Well, I am back dropping a few lines after a fairly long hiatus. A lil less than a whole month to be exact; but who is counting?!!!!
I actually write this blog for me and the two people that I pay to periodically scan it and make me feel like I am adding something!!! I would get more readers, but it has been difficult to bribe and browbeat more folks at the measly rates I am offering....
Well, what did i miss pontificating about????
The biggest story playing around is the constitutional review process taking place in Khartoum. Notice that it is now a review process and not an outright constitutional writing commission. The outlines of the new Interim Constitution have been drawn by the SPLM and the Government before hand, and the process going on now is an attempt to marshall as much political support from other quarters as possible.
I am all in favor of that, because the two parties should be able to formalize the Naivasha Comprehensive Agreement into an Interim Constitution that by definition will serve to guarantee the implementation of that agreement. Having a full blown renegotiation of the basic parameters of the new constitutional arrangement in Sudan within the Commission willl result in revisiting the settlement of the war in the South. That should not be allowed, and the Northern opposition parties that have delusions of using the commission to regurgitate the whole process should be told to take a hike. A minimum requirement for participating in the political elections that will take place before the end of the 6 year period should be the explicit pledge to honor the CPA to the letter. It would be nonsensical to allow the Northern parties to contest the upcomiung elections while not abiding by the timetable set forth in the Naivasha agreement.
The traditional Northern political parties and their partisans have predictably cried foul over statements by SPLM and Government spokesmen outlining a clause correlating the explicit acceptance of the letter and spirit of the interim constitution with future participation in elections in Sudan. They are suggesting that the SPLM has sold its soul to the NIF and joined in a cynical pact to rule the country in a new dictatorial arrangement.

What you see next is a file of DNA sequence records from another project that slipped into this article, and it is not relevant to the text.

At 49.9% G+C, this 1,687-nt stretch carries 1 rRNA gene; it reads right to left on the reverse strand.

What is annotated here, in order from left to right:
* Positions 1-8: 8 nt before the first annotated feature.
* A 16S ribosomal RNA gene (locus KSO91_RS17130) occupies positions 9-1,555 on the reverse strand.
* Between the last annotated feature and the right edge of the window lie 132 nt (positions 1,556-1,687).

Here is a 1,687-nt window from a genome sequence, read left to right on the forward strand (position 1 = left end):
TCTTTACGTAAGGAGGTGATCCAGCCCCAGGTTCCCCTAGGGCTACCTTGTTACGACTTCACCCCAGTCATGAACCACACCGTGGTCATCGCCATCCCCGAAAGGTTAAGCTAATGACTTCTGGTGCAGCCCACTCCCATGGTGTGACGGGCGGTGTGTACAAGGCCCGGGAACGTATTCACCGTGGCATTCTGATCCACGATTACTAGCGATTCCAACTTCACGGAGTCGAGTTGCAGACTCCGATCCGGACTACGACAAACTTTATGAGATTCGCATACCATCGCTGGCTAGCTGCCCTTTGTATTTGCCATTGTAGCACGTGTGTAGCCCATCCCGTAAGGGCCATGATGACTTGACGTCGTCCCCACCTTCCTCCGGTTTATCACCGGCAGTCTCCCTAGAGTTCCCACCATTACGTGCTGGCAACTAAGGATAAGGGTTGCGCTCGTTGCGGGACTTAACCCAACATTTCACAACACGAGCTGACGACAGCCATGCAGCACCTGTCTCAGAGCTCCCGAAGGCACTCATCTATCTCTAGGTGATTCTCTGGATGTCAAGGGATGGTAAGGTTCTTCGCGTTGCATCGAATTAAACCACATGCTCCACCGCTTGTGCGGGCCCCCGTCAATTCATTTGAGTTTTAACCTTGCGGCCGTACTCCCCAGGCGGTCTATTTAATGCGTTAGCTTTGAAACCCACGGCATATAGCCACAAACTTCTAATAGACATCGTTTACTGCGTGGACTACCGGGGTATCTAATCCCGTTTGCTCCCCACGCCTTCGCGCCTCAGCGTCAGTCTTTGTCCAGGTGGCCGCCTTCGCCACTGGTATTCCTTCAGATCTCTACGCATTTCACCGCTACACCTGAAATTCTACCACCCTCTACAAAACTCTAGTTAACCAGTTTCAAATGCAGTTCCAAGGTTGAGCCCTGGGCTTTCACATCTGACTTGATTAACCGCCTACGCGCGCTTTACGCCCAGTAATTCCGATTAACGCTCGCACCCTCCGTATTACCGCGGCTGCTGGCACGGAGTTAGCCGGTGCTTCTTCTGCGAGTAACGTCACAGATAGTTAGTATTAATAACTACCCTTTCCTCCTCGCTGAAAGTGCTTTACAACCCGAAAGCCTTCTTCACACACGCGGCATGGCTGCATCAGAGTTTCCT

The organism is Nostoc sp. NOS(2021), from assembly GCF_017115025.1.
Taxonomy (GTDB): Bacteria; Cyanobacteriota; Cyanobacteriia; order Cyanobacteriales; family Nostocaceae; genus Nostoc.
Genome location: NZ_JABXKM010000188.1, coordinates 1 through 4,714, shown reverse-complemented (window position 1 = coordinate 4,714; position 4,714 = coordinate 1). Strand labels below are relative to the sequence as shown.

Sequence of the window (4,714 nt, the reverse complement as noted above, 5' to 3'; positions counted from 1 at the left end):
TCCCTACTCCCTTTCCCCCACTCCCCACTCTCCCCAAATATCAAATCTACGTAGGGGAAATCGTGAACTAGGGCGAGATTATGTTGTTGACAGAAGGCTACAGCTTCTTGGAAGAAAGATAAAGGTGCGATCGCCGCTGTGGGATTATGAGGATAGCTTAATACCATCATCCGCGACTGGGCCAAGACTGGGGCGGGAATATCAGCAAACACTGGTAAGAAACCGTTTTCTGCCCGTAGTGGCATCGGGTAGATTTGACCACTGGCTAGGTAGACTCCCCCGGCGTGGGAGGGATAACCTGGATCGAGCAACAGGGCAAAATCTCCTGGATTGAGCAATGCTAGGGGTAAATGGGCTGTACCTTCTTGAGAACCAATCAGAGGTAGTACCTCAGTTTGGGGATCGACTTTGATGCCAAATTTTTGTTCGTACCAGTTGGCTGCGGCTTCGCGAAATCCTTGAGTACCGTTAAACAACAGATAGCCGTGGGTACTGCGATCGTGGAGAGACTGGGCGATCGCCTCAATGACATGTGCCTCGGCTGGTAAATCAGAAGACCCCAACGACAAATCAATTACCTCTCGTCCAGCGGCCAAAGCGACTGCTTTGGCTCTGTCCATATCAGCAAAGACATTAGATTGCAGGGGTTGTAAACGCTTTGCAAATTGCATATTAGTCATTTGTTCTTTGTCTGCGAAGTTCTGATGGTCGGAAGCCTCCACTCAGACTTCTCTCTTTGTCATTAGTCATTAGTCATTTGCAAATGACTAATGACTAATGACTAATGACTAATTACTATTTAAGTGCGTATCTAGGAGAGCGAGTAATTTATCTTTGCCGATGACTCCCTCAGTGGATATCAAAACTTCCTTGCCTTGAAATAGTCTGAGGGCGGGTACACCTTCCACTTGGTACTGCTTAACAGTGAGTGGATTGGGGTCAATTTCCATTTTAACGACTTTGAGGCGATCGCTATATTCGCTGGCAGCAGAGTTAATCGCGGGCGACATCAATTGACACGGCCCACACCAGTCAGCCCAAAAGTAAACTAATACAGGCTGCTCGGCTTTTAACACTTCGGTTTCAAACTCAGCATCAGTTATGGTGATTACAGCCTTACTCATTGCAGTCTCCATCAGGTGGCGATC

If there is any cynicism to be parcelled out, the Northern Political parties should have the lion's share. They have previously endorsed the CPA, but are now objecting to one of the core guarantees for that agreement. Without an Interim Consitution that enshrines the CPA as a binding obligation on any government ruling the country during the interim period, there is no definite guarantee of implementation. That is especially acute becasue the CPA also endorses nationwide polls halfway through the interim period, and those polls can bring to power any number of political groups in the country. Therefore, if those polls are fair and democratic, whats the harm in stipulating that whoever participates in them has to honor the implementation of the second half of the CPA timeframe. Only someone cynical and with ulterior designs, and additionally not sincerely committed to the agreement that ended the bloodshed in the South, would have trouble committing to such a clause.
It is important that we not get seduced by all the flowery language about democratic rule and plurality from the parties in the North that have not always practiced those principles. The war lasted for 23 years becase successive regimes in Khartoum refused to take the moral leap and resolve teh conflict fairly. Now remnants of those same groups are now saying that the CPA is not necessarily a faire resolution to the conflict, and that they would like to reserve the right to revisit its terms if they ever have the power to do so. They have not said so in as many words, but politics is about devining the intentions of others through the prism of their previous actions. It is clear that such an interpretation is reasonable, and I am glad that the parties to the CPA are taking due caution in protecting against such future shenanigans.